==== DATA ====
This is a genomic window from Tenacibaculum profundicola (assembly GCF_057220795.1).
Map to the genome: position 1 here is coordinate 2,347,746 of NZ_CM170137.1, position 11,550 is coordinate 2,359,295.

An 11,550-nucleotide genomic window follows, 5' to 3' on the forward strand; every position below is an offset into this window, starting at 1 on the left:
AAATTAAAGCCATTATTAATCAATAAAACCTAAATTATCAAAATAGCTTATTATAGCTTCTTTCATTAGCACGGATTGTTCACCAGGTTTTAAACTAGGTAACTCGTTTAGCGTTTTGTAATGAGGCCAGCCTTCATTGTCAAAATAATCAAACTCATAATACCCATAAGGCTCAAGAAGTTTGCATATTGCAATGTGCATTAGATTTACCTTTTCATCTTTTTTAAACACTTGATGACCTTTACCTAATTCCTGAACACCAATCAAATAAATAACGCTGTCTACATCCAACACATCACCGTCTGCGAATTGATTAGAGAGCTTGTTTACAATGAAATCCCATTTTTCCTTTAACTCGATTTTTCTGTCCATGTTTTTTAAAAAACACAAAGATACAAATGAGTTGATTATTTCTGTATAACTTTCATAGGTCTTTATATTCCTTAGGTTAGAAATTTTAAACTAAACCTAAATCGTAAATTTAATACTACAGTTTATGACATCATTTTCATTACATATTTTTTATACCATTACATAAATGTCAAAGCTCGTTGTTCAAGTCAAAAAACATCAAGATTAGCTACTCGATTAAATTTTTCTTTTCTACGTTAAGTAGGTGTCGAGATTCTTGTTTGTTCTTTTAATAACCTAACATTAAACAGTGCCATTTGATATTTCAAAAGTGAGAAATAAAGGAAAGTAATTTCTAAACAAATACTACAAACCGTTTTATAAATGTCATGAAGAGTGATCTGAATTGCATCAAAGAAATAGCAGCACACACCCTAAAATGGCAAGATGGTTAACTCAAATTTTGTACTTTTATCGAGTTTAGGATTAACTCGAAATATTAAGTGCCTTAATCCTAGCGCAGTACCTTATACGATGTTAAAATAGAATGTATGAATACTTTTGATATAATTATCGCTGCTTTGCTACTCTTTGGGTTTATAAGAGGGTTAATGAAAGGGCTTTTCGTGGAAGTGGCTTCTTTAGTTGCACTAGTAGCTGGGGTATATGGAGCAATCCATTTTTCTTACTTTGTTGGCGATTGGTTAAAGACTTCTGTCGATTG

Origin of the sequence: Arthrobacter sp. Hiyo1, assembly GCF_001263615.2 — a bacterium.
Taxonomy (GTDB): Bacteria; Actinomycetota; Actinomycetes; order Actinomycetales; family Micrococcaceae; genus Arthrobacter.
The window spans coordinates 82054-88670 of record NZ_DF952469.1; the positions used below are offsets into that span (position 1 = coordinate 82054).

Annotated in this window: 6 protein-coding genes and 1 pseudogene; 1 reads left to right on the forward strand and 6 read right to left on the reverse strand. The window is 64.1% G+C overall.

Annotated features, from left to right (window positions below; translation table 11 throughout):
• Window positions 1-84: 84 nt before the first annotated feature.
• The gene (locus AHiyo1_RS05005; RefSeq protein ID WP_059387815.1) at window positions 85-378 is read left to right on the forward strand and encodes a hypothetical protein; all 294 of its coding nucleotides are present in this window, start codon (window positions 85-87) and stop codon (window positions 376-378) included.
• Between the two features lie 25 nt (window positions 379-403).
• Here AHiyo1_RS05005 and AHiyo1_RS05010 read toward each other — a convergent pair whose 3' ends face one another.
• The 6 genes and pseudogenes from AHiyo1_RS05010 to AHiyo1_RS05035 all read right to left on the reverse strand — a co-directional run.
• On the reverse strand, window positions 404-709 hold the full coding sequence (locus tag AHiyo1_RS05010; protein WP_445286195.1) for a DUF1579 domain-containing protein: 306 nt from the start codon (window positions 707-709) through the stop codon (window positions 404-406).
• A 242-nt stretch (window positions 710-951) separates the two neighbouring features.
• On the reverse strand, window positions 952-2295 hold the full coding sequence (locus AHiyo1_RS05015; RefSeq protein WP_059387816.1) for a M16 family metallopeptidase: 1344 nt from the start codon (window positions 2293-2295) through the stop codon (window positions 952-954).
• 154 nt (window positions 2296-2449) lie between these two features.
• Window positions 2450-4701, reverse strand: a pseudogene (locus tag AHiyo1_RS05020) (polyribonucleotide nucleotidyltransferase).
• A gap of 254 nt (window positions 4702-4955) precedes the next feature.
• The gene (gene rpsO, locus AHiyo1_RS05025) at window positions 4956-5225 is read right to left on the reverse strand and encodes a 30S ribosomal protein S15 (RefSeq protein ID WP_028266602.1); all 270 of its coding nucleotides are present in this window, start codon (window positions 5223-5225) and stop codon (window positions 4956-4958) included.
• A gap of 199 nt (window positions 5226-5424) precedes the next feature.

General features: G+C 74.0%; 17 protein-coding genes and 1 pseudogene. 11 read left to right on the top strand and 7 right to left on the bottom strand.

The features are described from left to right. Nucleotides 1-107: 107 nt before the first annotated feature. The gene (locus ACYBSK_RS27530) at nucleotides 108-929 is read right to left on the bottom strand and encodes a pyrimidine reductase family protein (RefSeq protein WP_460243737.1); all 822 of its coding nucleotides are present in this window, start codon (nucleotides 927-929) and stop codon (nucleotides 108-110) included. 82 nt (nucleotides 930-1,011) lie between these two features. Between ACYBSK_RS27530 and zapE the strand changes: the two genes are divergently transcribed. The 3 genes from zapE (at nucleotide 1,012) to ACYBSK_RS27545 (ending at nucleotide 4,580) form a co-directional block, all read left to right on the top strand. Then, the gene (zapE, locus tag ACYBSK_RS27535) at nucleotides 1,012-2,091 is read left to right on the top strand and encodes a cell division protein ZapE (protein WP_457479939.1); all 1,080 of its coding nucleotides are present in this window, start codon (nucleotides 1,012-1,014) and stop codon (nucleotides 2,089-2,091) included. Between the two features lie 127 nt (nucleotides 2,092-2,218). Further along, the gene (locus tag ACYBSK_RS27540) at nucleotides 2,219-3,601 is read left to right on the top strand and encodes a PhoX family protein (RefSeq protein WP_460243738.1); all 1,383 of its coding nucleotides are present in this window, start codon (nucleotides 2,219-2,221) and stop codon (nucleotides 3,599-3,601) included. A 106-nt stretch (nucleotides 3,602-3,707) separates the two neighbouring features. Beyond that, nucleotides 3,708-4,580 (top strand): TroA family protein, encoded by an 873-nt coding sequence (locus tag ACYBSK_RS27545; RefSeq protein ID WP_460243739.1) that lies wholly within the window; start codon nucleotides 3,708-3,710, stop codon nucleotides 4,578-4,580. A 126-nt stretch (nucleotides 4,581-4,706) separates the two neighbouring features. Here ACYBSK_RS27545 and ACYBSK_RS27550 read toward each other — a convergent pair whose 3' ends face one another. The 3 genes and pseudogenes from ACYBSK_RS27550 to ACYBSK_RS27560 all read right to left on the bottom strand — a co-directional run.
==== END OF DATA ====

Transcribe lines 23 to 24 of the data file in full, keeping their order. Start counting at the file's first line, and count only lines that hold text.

General features: G+C 74.0%; 17 protein-coding genes and 1 pseudogene. 11 read left to right on the top strand and 7 right to left on the bottom strand.

The features are described from left to right. Nucleotides 1-107: 107 nt before the first annotated feature. The gene (locus ACYBSK_RS27530) at nucleotides 108-929 is read right to left on the bottom strand and encodes a pyrimidine reductase family protein (RefSeq protein WP_460243737.1); all 822 of its coding nucleotides are present in this window, start codon (nucleotides 927-929) and stop codon (nucleotides 108-110) included. 82 nt (nucleotides 930-1,011) lie between these two features. Between ACYBSK_RS27530 and zapE the strand changes: the two genes are divergently transcribed. The 3 genes from zapE (at nucleotide 1,012) to ACYBSK_RS27545 (ending at nucleotide 4,580) form a co-directional block, all read left to right on the top strand. Then, the gene (zapE, locus tag ACYBSK_RS27535) at nucleotides 1,012-2,091 is read left to right on the top strand and encodes a cell division protein ZapE (protein WP_457479939.1); all 1,080 of its coding nucleotides are present in this window, start codon (nucleotides 1,012-1,014) and stop codon (nucleotides 2,089-2,091) included. Between the two features lie 127 nt (nucleotides 2,092-2,218). Further along, the gene (locus tag ACYBSK_RS27540) at nucleotides 2,219-3,601 is read left to right on the top strand and encodes a PhoX family protein (RefSeq protein WP_460243738.1); all 1,383 of its coding nucleotides are present in this window, start codon (nucleotides 2,219-2,221) and stop codon (nucleotides 3,599-3,601) included. A 106-nt stretch (nucleotides 3,602-3,707) separates the two neighbouring features. Beyond that, nucleotides 3,708-4,580 (top strand): TroA family protein, encoded by an 873-nt coding sequence (locus tag ACYBSK_RS27545; RefSeq protein ID WP_460243739.1) that lies wholly within the window; start codon nucleotides 3,708-3,710, stop codon nucleotides 4,578-4,580. A 126-nt stretch (nucleotides 4,581-4,706) separates the two neighbouring features. Here ACYBSK_RS27545 and ACYBSK_RS27550 read toward each other — a convergent pair whose 3' ends face one another. The 3 genes and pseudogenes from ACYBSK_RS27550 to ACYBSK_RS27560 all read right to left on the bottom strand — a co-directional run.